Colorado GOP lawmakers seek repeal of magazine ban despite New Year’s Eve mass shooting

Shooter who killed deputy owned 100-round magazine

Colorado GOP lawmakers seek repeal of magazine ban despite New Year’s Eve mass shooting

Republican advocates of the right to bear arms with high-capacity magazines aim to legalize them again despite Colorado’s latest mass shooting.

On New Year’s Eve, Matthew Riehl ambushed Douglas County sheriff’s deputies, killing Zackari Parrish, a father of two, and wounding six other people before he was shot and killed.

It was the second time in five years that Colorado has been traumatized by a lone madman wielding a military-style rifle and other guns. 

James Holmes took a heavier toll in 2012. He killed 12 people and wounded 58 others at an Aurora theater as moviegoers desperately tried to hide or flee.

Both men owned gun magazines capable of holding 100 rounds of ammunition. Colorado lawmakers banned such magazines after the Aurora shooting, but Riehl bought his in Wyoming legally along with a cache of other weapons from a gun store in Laramie.

He fired a barrage of bullets from his apartment bedroom when deputies arrived to talk to him at dawn. The sheriff’s office identified four guns used in the shooting and said that more than 100 rounds were fired, but it would not specify whether or how many rounds came from the high-capacity magazine. A spokesman for the department said the number of rounds fired from each gun is still under investigation. 

On Wednesday, the opening day of the 2018 legislative session, Republican Sen. Owen Hill of Colorado Springs and Republican Reps. Lori Saine and Stephen Humphrey, both of Weld County, introduced bills that would overturn the ban. (Democratic leadership in the House immediately sent the bill to a kill committee.) Saine made headlines late last year after she was arrested at Denver International Airport for bringing a loaded gun through security. Prosecutors declined to file charges.  

State Sen. Tim Neville, a conservative Republican allied with the hard-line Rocky Mountain Gun Owners group, told The Colorado Independent that if Riehl did use a high-capacity magazine, his ambush demonstrated the uselessness of Colorado’s ban.

“Criminals will do what criminals will do,” he said.

Besides, he added, “no gun guy is going to use a 100-round magazine. They jam.”

Senate Majority Leader Chris Holbert, who represents the district where Parrish was killed, previously sponsored legislation to overturn Colorado’s ban, which limits new gun magazines to 15 rounds. Holbert said he would vote to do so again.

“Punishing law-abiding citizens is not the solution,” he said.

Holbert added, however, that the shooting may have demonstrated flaws in a background check system that is supposed to identify mentally ill purchasers. “That’s something I’d like to understand better,” he said.

The Denver Post has reported that numerous warning signs preceded Riehl’s ambush, including an involuntary stay at a veterans’ hospital in Wyoming, recent threats to police and a failure to take medicine for a bipolar disorder.

Gun control advocates say those signs points to the need for legislation that would give family members a tool to temporarily disarm a loved one in crisis. That tool, an extreme risk protection order, would allow a civil court judge to order a respondent deemed dangerous to surrender his guns for up to one year.

Eileen McCarron, president of the gun control group Colorado CeaseFire, said the Douglas County situation was “screaming out” for crisis intervention.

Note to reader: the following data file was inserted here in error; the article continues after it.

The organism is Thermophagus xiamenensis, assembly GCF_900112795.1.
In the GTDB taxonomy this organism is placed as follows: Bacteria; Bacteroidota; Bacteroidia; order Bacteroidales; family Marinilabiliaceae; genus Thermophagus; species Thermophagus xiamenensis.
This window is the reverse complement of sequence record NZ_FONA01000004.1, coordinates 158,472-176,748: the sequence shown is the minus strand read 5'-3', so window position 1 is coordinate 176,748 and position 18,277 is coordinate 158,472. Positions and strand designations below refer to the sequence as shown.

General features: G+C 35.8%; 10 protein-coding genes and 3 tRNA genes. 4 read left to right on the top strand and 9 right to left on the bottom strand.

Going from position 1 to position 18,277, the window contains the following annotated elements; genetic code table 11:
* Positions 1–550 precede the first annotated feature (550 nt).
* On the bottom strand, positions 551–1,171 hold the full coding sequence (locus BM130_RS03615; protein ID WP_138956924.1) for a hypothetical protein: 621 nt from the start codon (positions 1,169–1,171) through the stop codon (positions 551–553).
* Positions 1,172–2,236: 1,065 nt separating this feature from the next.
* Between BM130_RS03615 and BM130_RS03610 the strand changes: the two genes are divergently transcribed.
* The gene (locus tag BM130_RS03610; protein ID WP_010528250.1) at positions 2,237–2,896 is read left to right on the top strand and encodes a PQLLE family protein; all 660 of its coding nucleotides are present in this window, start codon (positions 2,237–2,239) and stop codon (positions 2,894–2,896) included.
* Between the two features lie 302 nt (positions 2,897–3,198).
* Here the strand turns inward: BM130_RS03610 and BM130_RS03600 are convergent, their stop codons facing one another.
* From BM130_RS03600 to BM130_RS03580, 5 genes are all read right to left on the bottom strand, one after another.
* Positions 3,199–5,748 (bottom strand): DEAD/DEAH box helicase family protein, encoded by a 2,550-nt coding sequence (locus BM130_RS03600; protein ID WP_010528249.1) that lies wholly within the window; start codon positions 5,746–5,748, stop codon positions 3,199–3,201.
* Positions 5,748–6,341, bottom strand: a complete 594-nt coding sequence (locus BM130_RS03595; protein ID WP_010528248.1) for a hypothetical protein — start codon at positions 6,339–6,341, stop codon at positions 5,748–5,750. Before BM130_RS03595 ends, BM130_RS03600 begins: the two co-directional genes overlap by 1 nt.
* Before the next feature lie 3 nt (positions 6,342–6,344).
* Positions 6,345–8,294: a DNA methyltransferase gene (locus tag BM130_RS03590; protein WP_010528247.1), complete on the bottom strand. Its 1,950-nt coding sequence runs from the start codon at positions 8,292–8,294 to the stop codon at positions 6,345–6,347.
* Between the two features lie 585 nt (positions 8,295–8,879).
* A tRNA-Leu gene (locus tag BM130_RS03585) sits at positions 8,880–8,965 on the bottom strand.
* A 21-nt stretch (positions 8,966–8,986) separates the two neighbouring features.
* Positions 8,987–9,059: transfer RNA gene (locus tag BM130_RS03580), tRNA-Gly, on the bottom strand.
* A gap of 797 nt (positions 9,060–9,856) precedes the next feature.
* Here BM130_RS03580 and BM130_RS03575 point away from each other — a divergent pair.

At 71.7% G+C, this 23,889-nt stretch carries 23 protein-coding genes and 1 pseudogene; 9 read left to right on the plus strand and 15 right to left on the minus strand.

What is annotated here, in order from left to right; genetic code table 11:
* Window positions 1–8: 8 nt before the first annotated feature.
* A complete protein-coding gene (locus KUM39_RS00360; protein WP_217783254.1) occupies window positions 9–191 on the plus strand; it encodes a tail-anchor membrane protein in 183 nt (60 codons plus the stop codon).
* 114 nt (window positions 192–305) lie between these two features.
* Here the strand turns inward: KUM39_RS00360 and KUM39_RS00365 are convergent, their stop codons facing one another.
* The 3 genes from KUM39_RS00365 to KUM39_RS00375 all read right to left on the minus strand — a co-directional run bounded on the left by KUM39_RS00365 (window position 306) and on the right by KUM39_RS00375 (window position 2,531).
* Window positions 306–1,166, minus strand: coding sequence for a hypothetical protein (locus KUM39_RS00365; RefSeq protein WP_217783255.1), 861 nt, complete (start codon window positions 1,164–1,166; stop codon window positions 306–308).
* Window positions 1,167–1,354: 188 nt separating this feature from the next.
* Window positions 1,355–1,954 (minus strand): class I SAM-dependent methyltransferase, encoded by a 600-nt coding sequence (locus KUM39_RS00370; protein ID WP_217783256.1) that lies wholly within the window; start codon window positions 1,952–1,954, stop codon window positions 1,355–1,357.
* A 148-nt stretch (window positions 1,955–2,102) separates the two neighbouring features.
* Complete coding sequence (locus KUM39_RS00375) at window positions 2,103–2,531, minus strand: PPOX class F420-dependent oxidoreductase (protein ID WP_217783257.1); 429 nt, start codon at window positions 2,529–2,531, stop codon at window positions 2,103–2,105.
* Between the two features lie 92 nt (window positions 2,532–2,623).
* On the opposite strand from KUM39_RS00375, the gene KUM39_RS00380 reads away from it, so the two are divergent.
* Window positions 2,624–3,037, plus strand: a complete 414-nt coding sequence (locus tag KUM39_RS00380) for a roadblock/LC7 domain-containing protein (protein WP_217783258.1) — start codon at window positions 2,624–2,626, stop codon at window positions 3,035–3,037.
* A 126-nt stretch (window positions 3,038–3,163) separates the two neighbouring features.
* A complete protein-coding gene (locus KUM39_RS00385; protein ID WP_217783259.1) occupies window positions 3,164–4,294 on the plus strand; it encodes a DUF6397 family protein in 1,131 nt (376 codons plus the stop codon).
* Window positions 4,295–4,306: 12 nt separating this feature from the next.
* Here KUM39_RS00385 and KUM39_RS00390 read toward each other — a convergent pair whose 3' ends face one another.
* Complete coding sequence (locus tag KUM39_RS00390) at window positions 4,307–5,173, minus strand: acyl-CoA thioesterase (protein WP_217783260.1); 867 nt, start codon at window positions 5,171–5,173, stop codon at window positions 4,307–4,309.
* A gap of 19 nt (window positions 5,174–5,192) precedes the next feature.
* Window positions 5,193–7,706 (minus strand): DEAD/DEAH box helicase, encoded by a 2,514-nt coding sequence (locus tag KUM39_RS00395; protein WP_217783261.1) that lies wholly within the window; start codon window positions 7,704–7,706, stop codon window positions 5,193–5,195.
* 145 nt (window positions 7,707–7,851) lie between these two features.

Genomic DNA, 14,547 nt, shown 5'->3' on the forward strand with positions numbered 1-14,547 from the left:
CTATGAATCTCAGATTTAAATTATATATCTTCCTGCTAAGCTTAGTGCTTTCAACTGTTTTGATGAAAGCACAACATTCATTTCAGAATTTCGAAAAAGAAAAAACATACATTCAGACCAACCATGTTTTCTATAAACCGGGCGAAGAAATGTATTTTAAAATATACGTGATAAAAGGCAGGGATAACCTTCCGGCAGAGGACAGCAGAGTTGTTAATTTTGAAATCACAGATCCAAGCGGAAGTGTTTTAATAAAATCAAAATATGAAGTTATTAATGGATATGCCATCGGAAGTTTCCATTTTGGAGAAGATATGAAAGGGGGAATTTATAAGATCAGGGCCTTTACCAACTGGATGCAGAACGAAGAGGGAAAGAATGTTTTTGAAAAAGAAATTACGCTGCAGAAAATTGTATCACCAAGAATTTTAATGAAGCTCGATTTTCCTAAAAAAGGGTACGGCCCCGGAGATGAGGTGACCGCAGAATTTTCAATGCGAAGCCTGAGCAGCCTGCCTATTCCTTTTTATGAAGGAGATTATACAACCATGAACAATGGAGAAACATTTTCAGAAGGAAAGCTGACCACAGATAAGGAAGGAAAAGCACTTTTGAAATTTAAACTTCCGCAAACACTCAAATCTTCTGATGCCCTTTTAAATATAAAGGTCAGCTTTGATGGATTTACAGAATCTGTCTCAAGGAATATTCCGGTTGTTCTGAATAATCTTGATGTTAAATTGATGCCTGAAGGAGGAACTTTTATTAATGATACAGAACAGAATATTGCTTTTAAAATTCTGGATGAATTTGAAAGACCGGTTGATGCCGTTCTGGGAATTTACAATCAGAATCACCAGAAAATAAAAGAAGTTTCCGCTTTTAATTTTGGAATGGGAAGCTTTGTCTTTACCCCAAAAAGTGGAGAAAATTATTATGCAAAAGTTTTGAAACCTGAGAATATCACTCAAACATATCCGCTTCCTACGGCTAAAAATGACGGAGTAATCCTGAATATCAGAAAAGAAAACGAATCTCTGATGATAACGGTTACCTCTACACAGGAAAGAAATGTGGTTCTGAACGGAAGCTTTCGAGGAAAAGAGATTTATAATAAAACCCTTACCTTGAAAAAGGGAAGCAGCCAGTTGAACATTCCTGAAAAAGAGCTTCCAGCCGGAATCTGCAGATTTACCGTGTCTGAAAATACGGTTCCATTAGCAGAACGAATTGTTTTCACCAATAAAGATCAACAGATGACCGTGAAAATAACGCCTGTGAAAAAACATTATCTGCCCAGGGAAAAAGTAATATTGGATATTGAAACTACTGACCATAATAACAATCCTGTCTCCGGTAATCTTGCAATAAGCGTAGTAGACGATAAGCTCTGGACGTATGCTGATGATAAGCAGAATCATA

“It’s awful that family members can’t deal with it when they know somebody is going dangerously off the rails,” she said.

Yet she is pessimistic about the prospects of change, especially during an election year when Republicans hold a slim majority in the Senate. She summed up her expectations of legislative responsiveness in a word: “Nothing.”

She is not giving up, however. She found two senators interested in sponsoring a Colorado extreme risk protection order and hopes Democratic leaders will support them. “It’s not out of the realm of possibility,” she said Wednesday. One of the senators is Aurora’s Rhonda Fields, whose son was gunned down with his fiancée before he could testify in a murder trial.

Ever since the Aurora shooting, Colorado legislators have waged yearly gun battles that typically end in standoffs. Senate Republicans vote to overturn the 15-round limit on gun magazines, only to see their bills die in the House. Gun control measures that make it through a Democratic-controlled House die in the Senate.

This year is shaping up as more of the same. Republicans expect House Democrats to kill efforts to broaden gun rights and contend that a restraining order law would violate constitutional rights to own guns and be protected against unreasonable seizures. Democrats are wary of offending gun owners in an election year that looks troublesome for Republicans nationwide.

In an office bedecked with plaques for championing conservative causes, Sen. Neville said he would worry about any proposal to allow gun seizures prior to a criminal act.

“You have a problem. You have an issue. You get a warrant,” he said.

The Aurora and Douglas County shootings bore some remarkable similarities. Both killers legally bought civilian versions of military rifles along with 100-round ammunition magazines. Both sprayed their victims with unrelenting gunfire. Both showed ample warning signs of impending psychological breakdowns. Yet neither was deemed to be mentally ill before the shootings and both still had access to their weapons at a time of acute psychological crisis.

Democrats responded forcefully to the movie theater massacre, pushing through laws in 2013 that banned new high-capacity magazines and required background checks on all gun sales.

An alliance of gun owners and Republicans rebelled, swiftly and successfully.